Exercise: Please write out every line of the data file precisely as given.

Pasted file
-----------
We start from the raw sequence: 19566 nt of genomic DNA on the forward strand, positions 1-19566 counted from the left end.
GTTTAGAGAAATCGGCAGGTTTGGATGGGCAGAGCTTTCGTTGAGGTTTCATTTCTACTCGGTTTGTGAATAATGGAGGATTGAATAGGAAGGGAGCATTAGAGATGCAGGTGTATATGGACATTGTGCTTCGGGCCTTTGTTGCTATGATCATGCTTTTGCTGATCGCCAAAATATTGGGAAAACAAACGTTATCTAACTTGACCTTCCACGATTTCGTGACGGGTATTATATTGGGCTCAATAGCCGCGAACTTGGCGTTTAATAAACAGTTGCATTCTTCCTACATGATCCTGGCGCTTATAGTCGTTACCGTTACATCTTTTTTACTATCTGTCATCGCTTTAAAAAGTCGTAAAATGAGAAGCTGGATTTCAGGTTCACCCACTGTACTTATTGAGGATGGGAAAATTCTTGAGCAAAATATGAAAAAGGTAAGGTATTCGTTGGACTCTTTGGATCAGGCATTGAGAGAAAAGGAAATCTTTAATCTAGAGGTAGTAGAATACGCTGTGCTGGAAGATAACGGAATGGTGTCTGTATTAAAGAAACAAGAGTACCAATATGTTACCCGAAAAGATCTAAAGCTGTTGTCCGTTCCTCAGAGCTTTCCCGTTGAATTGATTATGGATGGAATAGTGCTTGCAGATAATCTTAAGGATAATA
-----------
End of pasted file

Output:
We start from the raw sequence: 19566 nt of genomic DNA on the forward strand, positions 1-19566 counted from the left end.
GTTTAGAGAAATCGGCAGGTTTGGATGGGCAGAGCTTTCGTTGAGGTTTCATTTCTACTCGGTTTGTGAATAATGGAGGATTGAATAGGAAGGGAGCATTAGAGATGCAGGTGTATATGGACATTGTGCTTCGGGCCTTTGTTGCTATGATCATGCTTTTGCTGATCGCCAAAATATTGGGAAAACAAACGTTATCTAACTTGACCTTCCACGATTTCGTGACGGGTATTATATTGGGCTCAATAGCCGCGAACTTGGCGTTTAATAAACAGTTGCATTCTTCCTACATGATCCTGGCGCTTATAGTCGTTACCGTTACATCTTTTTTACTATCTGTCATCGCTTTAAAAAGTCGTAAAATGAGAAGCTGGATTTCAGGTTCACCCACTGTACTTATTGAGGATGGGAAAATTCTTGAGCAAAATATGAAAAAGGTAAGGTATTCGTTGGACTCTTTGGATCAGGCATTGAGAGAAAAGGAAATCTTTAATCTAGAGGTAGTAGAATACGCTGTGCTGGAAGATAACGGAATGGTGTCTGTATTAAAGAAACAAGAGTACCAATATGTTACCCGAAAAGATCTAAAGCTGTTGTCCGTTCCTCAGAGCTTTCCCGTTGAATTGATTATGGATGGAATAGTGCTTGCAGATAATCTTAAGGATAATA